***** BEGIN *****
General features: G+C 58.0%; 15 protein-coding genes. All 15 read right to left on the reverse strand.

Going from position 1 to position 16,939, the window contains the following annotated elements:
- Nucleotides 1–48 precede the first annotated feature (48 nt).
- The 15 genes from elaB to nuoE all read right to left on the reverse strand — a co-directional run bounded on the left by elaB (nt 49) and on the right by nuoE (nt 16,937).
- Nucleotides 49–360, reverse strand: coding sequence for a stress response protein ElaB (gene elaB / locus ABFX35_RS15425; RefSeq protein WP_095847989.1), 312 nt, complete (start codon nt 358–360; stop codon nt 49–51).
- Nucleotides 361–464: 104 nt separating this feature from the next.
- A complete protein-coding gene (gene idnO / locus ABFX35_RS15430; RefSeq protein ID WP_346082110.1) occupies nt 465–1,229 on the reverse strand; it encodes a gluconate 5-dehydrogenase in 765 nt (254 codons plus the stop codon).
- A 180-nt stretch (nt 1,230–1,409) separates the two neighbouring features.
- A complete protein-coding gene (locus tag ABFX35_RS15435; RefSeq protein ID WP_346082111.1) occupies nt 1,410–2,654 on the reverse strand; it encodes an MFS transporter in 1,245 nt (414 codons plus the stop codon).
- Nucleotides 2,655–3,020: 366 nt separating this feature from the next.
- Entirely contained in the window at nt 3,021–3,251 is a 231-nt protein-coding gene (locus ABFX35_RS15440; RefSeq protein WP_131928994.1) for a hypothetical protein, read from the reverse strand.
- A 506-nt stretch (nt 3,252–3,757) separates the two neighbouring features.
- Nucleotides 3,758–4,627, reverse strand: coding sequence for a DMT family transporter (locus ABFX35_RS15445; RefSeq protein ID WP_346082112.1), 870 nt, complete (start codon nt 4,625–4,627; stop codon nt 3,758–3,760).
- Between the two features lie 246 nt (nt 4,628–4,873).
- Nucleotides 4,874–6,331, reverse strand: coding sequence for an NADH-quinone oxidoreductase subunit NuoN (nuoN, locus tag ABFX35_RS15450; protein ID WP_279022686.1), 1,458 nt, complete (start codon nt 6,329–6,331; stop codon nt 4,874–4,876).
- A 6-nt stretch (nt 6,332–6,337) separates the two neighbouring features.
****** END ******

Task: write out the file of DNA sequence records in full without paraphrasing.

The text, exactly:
General features: G+C 58.0%; 15 protein-coding genes. All 15 read right to left on the reverse strand.

Going from position 1 to position 16,939, the window contains the following annotated elements:
- Nucleotides 1–48 precede the first annotated feature (48 nt).
- The 15 genes from elaB to nuoE all read right to left on the reverse strand — a co-directional run bounded on the left by elaB (nt 49) and on the right by nuoE (nt 16,937).
- Nucleotides 49–360, reverse strand: coding sequence for a stress response protein ElaB (gene elaB / locus ABFX35_RS15425; RefSeq protein WP_095847989.1), 312 nt, complete (start codon nt 358–360; stop codon nt 49–51).
- Nucleotides 361–464: 104 nt separating this feature from the next.
- A complete protein-coding gene (gene idnO / locus ABFX35_RS15430; RefSeq protein ID WP_346082110.1) occupies nt 465–1,229 on the reverse strand; it encodes a gluconate 5-dehydrogenase in 765 nt (254 codons plus the stop codon).
- A 180-nt stretch (nt 1,230–1,409) separates the two neighbouring features.
- A complete protein-coding gene (locus tag ABFX35_RS15435; RefSeq protein ID WP_346082111.1) occupies nt 1,410–2,654 on the reverse strand; it encodes an MFS transporter in 1,245 nt (414 codons plus the stop codon).
- Nucleotides 2,655–3,020: 366 nt separating this feature from the next.
- Entirely contained in the window at nt 3,021–3,251 is a 231-nt protein-coding gene (locus ABFX35_RS15440; RefSeq protein WP_131928994.1) for a hypothetical protein, read from the reverse strand.
- A 506-nt stretch (nt 3,252–3,757) separates the two neighbouring features.
- Nucleotides 3,758–4,627, reverse strand: coding sequence for a DMT family transporter (locus ABFX35_RS15445; RefSeq protein ID WP_346082112.1), 870 nt, complete (start codon nt 4,625–4,627; stop codon nt 3,758–3,760).
- Between the two features lie 246 nt (nt 4,628–4,873).
- Nucleotides 4,874–6,331, reverse strand: coding sequence for an NADH-quinone oxidoreductase subunit NuoN (nuoN, locus tag ABFX35_RS15450; protein ID WP_279022686.1), 1,458 nt, complete (start codon nt 6,329–6,331; stop codon nt 4,874–4,876).
- A 6-nt stretch (nt 6,332–6,337) separates the two neighbouring features.